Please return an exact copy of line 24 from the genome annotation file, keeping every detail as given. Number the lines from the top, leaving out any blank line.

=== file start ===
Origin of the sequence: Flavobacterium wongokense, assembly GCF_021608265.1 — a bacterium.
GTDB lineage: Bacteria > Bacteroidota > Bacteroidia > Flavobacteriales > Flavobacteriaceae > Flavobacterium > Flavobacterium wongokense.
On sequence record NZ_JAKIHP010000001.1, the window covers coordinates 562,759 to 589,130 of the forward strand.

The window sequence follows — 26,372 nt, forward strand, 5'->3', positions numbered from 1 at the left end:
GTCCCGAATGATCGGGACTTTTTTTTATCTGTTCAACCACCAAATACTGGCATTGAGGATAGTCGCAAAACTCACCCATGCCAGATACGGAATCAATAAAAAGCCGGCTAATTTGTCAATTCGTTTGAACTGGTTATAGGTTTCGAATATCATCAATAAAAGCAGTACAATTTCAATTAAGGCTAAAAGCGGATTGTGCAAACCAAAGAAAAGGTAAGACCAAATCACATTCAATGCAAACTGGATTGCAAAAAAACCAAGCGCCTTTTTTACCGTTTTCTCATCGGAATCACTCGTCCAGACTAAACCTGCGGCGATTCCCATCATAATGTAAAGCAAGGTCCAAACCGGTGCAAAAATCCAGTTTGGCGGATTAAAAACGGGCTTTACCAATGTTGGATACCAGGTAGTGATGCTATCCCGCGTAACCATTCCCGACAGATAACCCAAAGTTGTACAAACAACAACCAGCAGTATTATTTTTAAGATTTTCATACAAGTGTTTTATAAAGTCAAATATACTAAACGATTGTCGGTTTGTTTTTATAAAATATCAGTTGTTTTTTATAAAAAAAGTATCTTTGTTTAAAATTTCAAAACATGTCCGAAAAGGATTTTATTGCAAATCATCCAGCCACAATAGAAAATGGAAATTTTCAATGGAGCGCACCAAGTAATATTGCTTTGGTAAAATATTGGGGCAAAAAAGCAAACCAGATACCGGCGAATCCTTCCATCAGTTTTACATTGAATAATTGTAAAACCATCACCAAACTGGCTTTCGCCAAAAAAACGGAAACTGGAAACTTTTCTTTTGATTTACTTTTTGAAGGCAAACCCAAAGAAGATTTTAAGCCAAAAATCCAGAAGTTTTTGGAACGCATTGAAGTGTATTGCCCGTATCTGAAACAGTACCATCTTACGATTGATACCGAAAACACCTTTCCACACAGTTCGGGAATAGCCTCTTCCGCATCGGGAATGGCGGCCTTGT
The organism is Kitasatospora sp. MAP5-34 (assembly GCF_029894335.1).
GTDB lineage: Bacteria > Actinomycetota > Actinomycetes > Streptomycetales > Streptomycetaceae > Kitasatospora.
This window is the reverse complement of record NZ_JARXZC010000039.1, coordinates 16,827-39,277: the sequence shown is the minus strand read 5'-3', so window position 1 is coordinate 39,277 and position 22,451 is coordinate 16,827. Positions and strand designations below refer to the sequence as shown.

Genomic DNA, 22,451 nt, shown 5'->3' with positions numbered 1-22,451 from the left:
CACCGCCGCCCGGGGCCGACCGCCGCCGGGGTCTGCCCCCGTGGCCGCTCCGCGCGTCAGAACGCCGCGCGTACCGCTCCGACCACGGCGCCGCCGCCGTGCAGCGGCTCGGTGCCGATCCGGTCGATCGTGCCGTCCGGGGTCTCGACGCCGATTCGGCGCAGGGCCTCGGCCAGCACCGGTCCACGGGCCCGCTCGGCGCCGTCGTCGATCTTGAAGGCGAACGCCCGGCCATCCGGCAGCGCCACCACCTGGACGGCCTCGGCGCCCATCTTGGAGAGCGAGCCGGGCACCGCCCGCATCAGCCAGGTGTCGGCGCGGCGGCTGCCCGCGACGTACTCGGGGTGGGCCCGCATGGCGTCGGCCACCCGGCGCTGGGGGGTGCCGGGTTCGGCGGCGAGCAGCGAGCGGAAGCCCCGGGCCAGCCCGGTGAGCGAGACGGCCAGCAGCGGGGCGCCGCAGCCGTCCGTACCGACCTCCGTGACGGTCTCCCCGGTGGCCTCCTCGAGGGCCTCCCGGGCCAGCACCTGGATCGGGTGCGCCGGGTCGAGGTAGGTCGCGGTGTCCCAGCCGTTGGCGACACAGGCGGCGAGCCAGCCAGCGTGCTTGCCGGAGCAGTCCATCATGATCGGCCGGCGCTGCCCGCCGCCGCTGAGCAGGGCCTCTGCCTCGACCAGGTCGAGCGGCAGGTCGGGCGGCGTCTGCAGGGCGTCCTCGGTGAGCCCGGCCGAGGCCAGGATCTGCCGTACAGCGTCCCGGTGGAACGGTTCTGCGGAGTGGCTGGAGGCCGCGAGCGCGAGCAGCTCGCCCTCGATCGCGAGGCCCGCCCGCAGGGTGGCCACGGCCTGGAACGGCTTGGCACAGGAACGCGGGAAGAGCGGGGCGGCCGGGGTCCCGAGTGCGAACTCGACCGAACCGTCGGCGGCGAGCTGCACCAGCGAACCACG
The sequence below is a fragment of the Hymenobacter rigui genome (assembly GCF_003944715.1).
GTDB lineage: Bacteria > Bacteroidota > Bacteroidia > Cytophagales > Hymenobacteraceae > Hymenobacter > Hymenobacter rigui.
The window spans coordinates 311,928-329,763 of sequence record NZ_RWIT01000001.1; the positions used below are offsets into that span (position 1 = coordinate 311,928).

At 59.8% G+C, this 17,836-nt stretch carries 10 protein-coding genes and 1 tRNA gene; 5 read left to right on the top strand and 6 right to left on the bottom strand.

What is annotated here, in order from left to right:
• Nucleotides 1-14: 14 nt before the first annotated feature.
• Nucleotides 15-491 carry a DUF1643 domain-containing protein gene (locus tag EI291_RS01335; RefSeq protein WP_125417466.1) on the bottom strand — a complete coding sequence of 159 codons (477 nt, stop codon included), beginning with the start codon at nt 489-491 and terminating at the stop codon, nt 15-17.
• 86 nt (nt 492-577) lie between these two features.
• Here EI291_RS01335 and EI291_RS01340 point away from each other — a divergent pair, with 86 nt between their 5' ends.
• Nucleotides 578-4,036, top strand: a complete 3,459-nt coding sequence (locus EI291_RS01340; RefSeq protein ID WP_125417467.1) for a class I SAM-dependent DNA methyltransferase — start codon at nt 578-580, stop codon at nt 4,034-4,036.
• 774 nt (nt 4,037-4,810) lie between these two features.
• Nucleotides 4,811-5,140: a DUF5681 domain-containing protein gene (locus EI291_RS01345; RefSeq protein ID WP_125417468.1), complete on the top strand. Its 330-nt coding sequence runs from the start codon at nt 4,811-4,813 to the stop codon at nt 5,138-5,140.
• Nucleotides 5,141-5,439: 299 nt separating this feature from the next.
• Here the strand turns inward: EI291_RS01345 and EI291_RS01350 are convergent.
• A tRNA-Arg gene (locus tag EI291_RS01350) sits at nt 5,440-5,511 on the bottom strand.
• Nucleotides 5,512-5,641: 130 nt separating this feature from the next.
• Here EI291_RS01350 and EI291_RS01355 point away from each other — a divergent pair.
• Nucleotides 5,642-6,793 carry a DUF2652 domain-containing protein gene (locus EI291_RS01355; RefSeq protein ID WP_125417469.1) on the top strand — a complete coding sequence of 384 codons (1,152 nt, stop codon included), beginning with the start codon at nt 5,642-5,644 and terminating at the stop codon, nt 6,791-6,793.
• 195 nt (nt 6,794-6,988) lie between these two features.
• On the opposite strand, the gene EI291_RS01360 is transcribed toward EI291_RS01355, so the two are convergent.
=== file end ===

• Here the strand turns inward: EI291_RS01345 and EI291_RS01350 are convergent.